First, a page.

Food sovereignty and urban orchards: community-led initiatives for sustainable food environments.
Barrio ‘La lucha de los pobres’, Quito. Ecuador. 13th to the 23rd of March 2022

We are happy to share the report Ashley Howard, research assistant and one of the MICSEA coordinadors wrote, in which he explains the work and methodology developed during the workshop in Quito.

This year’s MICSEA International Regeneration Studio [IRS] is focal on food sovereignty and alternative food systems within the neighbourhood of La Lucha De Los Pobres in Quito, Ecuador. The outcomes of the workshop are central to generating exploratory urban design proposals that amalgamate local strategies and voices with technical knowledge and emergency architecture. The studio is fostering a new collaboration between the UIC and the prominent Ecuadorian research institute Facultad Latinoamericana de Ciencias Sociales (FLACSO), as well as with the local community-based organisation Ayriwa Comunidad. The programme is also being launched within the newly launched SUSTENTO project; an ongoing development initiative championed by the Canadian International Development Research Centre. 

To achieve the IRS research goals, the MICSEA team will be involved in the analysis and mapping of green infrastructure and urban orchards in La Lucha De Los Pobres and its surrounding regions. They will be using systemic methods during their time working in the context to document food environments embed in community spaces and households in the Barrio. This will be accomplished through four methodological steps designed to combine endogenous and exogenous development approaches and knowledge sharing techniques that highlight local epistemologies and long-term bottom-up strategies.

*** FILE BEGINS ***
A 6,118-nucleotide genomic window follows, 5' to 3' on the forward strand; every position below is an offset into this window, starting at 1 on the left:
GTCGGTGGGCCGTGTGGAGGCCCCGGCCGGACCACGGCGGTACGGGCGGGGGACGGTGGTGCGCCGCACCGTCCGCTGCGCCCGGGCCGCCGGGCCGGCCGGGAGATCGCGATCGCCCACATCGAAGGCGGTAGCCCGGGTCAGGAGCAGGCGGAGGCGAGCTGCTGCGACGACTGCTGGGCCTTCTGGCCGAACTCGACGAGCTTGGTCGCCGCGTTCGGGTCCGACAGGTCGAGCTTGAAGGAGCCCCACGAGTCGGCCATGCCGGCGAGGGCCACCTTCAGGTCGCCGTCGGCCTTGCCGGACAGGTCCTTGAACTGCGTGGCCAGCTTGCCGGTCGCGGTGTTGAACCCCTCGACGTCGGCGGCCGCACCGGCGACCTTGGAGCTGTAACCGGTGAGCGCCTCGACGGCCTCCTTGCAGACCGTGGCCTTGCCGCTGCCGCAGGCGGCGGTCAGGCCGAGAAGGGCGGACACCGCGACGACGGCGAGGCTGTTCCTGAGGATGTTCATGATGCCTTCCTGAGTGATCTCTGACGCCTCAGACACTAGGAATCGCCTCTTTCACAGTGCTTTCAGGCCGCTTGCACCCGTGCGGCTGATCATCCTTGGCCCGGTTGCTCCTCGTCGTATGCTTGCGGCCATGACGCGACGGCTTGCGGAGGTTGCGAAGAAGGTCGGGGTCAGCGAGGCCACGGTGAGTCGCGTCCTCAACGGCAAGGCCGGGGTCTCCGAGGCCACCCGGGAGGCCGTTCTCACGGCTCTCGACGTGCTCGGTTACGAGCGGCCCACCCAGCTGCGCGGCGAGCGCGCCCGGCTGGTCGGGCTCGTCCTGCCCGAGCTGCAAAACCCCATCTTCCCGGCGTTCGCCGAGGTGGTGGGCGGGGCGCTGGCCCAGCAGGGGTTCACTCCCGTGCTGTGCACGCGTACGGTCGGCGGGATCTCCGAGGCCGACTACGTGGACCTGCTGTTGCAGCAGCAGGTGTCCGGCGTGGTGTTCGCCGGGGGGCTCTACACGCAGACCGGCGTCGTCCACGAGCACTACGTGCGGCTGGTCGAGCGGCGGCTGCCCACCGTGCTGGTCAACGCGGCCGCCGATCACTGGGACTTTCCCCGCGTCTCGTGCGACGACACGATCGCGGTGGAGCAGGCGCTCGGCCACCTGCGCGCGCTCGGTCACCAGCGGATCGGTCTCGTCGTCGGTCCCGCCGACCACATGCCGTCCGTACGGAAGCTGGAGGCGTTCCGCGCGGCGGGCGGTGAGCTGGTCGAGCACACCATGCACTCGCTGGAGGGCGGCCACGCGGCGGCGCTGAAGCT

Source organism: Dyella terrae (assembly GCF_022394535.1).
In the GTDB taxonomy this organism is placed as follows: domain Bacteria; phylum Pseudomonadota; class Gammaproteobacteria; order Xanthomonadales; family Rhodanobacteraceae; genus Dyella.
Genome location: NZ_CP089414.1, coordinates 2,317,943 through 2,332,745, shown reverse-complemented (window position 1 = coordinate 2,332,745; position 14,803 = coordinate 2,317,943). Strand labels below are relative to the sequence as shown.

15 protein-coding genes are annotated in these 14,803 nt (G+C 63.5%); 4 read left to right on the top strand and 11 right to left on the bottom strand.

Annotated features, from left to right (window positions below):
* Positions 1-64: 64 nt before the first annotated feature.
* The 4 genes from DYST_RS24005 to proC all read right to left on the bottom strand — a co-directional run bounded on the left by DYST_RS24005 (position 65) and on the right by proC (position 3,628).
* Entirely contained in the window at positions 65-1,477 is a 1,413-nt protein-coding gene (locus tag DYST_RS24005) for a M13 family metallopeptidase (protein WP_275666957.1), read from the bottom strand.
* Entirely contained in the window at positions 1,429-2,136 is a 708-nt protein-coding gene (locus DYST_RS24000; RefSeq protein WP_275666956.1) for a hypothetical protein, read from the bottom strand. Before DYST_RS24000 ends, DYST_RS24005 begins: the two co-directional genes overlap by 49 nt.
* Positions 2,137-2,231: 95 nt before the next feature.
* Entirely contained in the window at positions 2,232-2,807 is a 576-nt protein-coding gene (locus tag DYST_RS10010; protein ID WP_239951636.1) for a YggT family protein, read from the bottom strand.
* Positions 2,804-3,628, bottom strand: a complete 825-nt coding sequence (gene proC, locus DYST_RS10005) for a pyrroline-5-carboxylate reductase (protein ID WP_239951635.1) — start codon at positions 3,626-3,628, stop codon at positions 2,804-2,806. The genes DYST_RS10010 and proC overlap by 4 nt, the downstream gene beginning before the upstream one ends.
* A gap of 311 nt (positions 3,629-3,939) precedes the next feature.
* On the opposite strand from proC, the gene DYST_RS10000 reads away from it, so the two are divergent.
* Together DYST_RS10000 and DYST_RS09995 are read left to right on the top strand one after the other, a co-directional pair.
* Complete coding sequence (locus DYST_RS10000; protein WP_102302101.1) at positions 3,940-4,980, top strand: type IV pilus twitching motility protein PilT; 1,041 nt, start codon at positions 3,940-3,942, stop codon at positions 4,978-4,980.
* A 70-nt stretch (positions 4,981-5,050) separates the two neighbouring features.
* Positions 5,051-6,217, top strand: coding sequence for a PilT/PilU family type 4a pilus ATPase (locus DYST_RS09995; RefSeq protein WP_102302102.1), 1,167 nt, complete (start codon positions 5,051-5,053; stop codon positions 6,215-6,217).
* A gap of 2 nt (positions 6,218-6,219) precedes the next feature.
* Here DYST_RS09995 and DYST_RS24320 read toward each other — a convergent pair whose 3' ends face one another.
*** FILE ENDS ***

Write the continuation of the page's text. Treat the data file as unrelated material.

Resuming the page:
“Power relations saturate environmental change, production, and reconfiguration as well as impacting communities in different ways within shifting demographics such as class, gender, and race. Global issues such climate change impacts some more than others and is navigated differently by those who are structurally less vulnerable or have the capacity to adapt to it. In this same way, environmental policies can produce good or bad outcomes and further exacerbate conflicts whilst diminishing others. Therefore, there is a need for critical perspectives on urban environmental issues. With this in mind, it is important to understand how green urban environments are produced and how they embody and express social relations. Food sovereignty related to environmental issues are becoming increasingly linked and make a vital part of the green infrastructure of a settlement and its food production. This is the case for the neighbourhood of ‘La lucha de los pobres’ in Quito, Ecuador, in which its landscape and green networks are linked to the community’s means of subsistence through the development of urban orchards. Located in a territory which is part of a vast urban to rural fringe, the aspects related to climate change, risk assessment, and green productivity are of crucial importance and must be understood as part of the future urban plans of this area in Southern Quito” – MICSEA 2022